In previous blog we went over the Kubernetes service discovery, load balancing and network policies. In this blog we will use Kube-router a distributed load balancer, firewall and router for Kubernetes and demonstrate the Kubernetes networking constructs in action.

We will setup a Kubernetes cluster from scratch and use kube-router instead of kube-proxy and demonstrate how kube-router provides a solution for cross-node pod-to-pod networking, provides a service proxy on each node and load balances the traffic. We will also see the network policies in action.

cluster setup

We will setup a 3 node kube-node1 (, kube-node2 (, kube-node3 ( as a cluster nodes and use kube-master ( as Kubernetes master node. Master and nodes are in subnet We will use ip range for pod ip’s with Kube-node1, kube-node2 and kube-node3 using, and subnets respectively as shown in below diagram.

Demo setup

On kube-master download the latest stable kubernetes master (1.6.1 at the point of writing this blog) components from below URL’s

curl -O
curl -O
curl -O

We will assume etcd is installed on the kube-master and Docker is installed on all the nodes kube-node1, kube-node2, kube-node3.

On kube-master node provide appropriate etcd details for the ‘–etcd-servers’ flag when running Kube-apiserver. Run below Kubernetes components on kube-master as below. We will use as cluster IP range. As we will see IP’s from cluster ip range will be allocated for services.

Kube-router will not do subnet management and depends on the kube-controller-manager to do subnet allocation for the nodes from cluster CIDR range. So we will launch kube-controller-manager with kube-controller-manager and \--allocate-node-cidrs flags. Also inorder to run kube-router in the host namespace when run as daemonset, we will allow kubernetes to privision pods in the host namespace by passing \--allow-privileged=true falg to kube-apiserver.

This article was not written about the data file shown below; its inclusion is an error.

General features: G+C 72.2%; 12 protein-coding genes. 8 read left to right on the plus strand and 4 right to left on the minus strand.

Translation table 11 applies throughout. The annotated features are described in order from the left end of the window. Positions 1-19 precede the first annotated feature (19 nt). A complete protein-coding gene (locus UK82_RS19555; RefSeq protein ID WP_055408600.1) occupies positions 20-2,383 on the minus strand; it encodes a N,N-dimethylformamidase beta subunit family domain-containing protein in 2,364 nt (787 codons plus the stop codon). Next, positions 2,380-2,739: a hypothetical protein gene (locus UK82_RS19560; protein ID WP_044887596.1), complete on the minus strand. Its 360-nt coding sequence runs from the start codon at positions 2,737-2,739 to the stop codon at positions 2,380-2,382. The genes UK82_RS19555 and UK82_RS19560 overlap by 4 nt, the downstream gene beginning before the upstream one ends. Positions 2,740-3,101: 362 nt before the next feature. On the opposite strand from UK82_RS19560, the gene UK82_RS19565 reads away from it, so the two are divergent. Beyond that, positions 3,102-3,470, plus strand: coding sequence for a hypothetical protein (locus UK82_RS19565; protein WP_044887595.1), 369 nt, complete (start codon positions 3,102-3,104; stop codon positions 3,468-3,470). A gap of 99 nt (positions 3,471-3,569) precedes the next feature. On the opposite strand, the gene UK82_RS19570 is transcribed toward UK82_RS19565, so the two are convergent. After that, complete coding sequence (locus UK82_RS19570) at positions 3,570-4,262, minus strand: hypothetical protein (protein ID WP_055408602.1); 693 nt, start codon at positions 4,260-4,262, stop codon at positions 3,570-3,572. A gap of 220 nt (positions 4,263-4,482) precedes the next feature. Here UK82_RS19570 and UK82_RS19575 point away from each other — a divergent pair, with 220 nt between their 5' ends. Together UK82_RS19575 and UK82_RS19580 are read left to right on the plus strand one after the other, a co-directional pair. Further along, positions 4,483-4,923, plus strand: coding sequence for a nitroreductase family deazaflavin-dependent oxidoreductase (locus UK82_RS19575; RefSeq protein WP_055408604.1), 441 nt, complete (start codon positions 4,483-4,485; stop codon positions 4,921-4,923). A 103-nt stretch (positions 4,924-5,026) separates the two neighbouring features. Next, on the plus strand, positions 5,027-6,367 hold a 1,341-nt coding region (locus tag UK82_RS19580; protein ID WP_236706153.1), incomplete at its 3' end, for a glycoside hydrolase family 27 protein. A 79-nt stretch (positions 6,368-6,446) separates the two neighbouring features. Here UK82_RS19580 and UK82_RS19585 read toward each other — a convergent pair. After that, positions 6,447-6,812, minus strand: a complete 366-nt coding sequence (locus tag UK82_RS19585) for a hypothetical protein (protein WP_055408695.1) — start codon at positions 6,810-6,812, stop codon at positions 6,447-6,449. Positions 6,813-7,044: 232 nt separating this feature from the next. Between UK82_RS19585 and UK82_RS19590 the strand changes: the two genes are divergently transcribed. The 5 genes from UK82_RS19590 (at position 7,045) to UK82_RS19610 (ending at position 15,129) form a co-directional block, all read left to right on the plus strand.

nohup kube-apiserver --etcd-servers= --insecure-bind-address= --service-cluster-ip-range= --allow-privileged=true > /dev/null 2>&1 &
nohup kube-controller-manager --master= --cluster-cidr= --allocate-node-cidrs=true  > /dev/null 2>&1 &
nohup kube-scheduler --master=  > /dev/null 2>&1 &

On each of the nodes (kube-node1, kube-node2, kube-node3) download the stable kubelet.

curl -O

Download the CNI plugins from and extract them in to /opt/cni/bin folder on each of the nodes (kube-node1, kube-node2, kube-node3).

On each node create CNI conf file at /etc/cni/net.d/10-kuberouter.conf by running

wget -O /etc/cni/net.d/10-kuberouter.conf

or create manually with below content. Kube-router will require to use bridge CNI plugin, and host-local plugin for IPAM. Subnet details need not be specified as kube-controller-manager automatically does the subnet allocation for the nodes.

  "name": "mynet",
  "type": "bridge",
  "bridge": "kube-bridge",
  "isDefaultGateway": true,
  "ipam": {
     "type": "host-local",

On each node launch kubelet as below. We need to pass on location of CNI plugins for the \--network-plugin-dir flag, and CNI conf file location for \--cni-conf-dir. We need to run kubelet with \--allow-privileged flag set to true so that kube-router can be launched pod in host namespace.

nohup kubelet --api-servers=  --network-plugin-dir=/opt/cni/bin  --network-plugin=cni --cni-conf-dir=/etc/cni/net.d/ --allow-privileged=true > /dev/null 2>&1 &

Ok, now the cluster is setup almost. We will use Kube-router instead of Kube-proxy to complete the cluster setup. We have two options to run Kube-router.

run Kube-router as agent on each node

Build the kube-router from the sources.

git clone
go build --ldflags '-extldflags "-static"' -o kube-router kube-router.go

Alternativley you can download prebuilt binary:

chmod +x kube-router

Run kube-router on all nodes as below. We will use kube-router to provide pod-to-pod networking, service proxy and firewall for the pods.

kube-router --master= --run-router=true --run-firewall=true --run-service-proxy=true

run Kube-router as deamonset

This is quickest way to deploy kube-router. Just run

kubectl apply -f

Above will run kube-router as pod on each node automatically.

Now the cluster is setup with Kube-router providing service proxy, pod ingress firewall and for pod networking. Let see the demo how Kube-router provide these functionality.



We have seen how Kube-router is used in a Kubernetes deployment to provide cross node pod-to-pod connectivity, how kube-router provides a service proxy on each node and how ingress firewall to the pods are applied in action.